Analysing spatial and temporal dynamics of suicide in South Korea: An application of the dynamic spatial panel data model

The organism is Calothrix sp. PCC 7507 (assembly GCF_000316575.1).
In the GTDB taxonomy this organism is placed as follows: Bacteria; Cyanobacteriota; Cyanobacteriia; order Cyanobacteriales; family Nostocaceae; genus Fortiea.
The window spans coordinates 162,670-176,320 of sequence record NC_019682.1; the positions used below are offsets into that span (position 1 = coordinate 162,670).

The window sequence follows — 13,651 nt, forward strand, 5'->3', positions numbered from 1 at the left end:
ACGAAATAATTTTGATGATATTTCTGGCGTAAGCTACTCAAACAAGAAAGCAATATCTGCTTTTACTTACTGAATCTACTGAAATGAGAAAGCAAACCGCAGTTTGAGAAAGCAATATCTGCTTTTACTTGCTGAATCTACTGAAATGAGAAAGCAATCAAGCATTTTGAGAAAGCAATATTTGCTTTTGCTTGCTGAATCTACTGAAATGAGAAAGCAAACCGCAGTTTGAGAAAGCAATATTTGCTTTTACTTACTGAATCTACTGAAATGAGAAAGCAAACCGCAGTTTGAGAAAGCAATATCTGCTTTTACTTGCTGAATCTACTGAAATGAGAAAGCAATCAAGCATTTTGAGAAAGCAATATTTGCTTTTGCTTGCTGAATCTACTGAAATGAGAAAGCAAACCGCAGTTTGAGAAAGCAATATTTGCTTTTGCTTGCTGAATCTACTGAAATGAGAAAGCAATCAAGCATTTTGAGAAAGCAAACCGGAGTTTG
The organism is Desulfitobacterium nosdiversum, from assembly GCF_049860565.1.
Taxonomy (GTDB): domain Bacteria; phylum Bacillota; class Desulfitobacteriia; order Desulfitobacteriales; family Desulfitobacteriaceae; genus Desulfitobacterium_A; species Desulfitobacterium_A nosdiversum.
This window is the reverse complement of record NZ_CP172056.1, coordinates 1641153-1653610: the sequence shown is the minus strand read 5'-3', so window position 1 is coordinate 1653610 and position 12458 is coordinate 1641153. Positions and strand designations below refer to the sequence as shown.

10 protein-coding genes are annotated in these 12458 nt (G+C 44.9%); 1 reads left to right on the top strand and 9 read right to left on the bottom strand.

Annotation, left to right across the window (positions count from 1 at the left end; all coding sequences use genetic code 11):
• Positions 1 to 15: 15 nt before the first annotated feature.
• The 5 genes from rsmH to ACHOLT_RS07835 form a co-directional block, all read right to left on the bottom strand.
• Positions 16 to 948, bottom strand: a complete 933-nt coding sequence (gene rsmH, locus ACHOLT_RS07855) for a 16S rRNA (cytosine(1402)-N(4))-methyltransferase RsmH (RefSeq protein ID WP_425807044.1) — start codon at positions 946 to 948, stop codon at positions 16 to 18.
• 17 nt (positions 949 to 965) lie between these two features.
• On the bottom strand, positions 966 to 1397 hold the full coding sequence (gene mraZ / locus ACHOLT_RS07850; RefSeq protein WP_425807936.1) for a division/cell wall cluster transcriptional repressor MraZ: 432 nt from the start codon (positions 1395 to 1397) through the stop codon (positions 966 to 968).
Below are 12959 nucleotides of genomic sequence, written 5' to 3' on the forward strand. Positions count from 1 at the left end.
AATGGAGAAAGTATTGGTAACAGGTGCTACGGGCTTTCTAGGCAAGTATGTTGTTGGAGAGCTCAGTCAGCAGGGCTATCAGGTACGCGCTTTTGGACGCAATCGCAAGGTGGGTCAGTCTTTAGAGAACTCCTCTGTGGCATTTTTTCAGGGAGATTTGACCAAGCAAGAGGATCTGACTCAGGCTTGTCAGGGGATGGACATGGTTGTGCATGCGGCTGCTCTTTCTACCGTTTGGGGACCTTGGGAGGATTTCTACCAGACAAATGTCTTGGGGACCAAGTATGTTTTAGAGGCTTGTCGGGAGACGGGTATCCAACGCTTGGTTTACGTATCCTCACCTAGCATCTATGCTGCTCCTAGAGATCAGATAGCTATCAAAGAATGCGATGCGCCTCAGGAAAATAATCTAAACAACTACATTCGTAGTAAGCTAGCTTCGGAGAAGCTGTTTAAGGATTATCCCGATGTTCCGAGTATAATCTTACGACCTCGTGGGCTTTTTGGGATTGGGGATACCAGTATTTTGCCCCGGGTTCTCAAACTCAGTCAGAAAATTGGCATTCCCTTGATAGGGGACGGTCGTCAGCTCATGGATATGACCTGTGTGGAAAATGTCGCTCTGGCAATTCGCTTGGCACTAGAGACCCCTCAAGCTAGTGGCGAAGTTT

This study examines the relationship between the suicide mortality rate and structural covariates in South Korea from 2008 to 2017 under Durkheim’s theory of suicide. It applies the dynamic spatial panel data model to explore both spatial and temporal aspects of the suicide phenomena recognising statistical limitations in previous suicide research based on either cross-sectional or longitudinal methodology. The results demonstrate that the suicide mortality rates in South Korea are spatially and temporally dependent on those of neighbouring units or its own time-lagged suicide mortality rates. Moreover, this study estimates that the divorce rate, unemployment rate and land price index, which are assumed to be proxies of social integration and regulation, significantly impact the suicide mortality rates. The results imply that deteriorating socioeconomic conditions are risk factors for the suicide mortality rate and suggests implementing policies to alleviate the high level of social disintegration caused by Korea’s deteriorating socioeconomic conditions.
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